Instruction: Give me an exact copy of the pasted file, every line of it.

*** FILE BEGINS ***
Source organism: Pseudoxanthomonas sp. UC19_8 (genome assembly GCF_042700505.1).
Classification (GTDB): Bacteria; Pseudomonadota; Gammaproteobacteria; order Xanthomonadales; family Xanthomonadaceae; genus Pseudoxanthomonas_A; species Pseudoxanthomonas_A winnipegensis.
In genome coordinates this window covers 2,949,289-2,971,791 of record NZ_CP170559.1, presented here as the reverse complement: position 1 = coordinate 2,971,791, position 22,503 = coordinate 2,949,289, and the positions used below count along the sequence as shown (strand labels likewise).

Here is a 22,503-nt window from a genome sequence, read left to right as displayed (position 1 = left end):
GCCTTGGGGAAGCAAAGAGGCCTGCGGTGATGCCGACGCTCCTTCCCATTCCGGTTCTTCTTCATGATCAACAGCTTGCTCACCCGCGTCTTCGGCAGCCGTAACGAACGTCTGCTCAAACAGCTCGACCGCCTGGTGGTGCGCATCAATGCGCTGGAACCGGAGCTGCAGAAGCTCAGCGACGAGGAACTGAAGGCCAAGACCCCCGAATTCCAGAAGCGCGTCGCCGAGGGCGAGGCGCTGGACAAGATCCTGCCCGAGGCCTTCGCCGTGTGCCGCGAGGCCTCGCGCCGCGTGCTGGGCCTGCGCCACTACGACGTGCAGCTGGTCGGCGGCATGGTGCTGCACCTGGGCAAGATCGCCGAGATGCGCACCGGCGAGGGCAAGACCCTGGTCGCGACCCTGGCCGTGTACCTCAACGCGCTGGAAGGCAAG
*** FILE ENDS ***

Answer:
Source organism: Pseudoxanthomonas sp. UC19_8 (genome assembly GCF_042700505.1).
Classification (GTDB): Bacteria; Pseudomonadota; Gammaproteobacteria; order Xanthomonadales; family Xanthomonadaceae; genus Pseudoxanthomonas_A; species Pseudoxanthomonas_A winnipegensis.
In genome coordinates this window covers 2,949,289-2,971,791 of record NZ_CP170559.1, presented here as the reverse complement: position 1 = coordinate 2,971,791, position 22,503 = coordinate 2,949,289, and the positions used below count along the sequence as shown (strand labels likewise).

Here is a 22,503-nt window from a genome sequence, read left to right as displayed (position 1 = left end):
GCCTTGGGGAAGCAAAGAGGCCTGCGGTGATGCCGACGCTCCTTCCCATTCCGGTTCTTCTTCATGATCAACAGCTTGCTCACCCGCGTCTTCGGCAGCCGTAACGAACGTCTGCTCAAACAGCTCGACCGCCTGGTGGTGCGCATCAATGCGCTGGAACCGGAGCTGCAGAAGCTCAGCGACGAGGAACTGAAGGCCAAGACCCCCGAATTCCAGAAGCGCGTCGCCGAGGGCGAGGCGCTGGACAAGATCCTGCCCGAGGCCTTCGCCGTGTGCCGCGAGGCCTCGCGCCGCGTGCTGGGCCTGCGCCACTACGACGTGCAGCTGGTCGGCGGCATGGTGCTGCACCTGGGCAAGATCGCCGAGATGCGCACCGGCGAGGGCAAGACCCTGGTCGCGACCCTGGCCGTGTACCTCAACGCGCTGGAAGGCAAG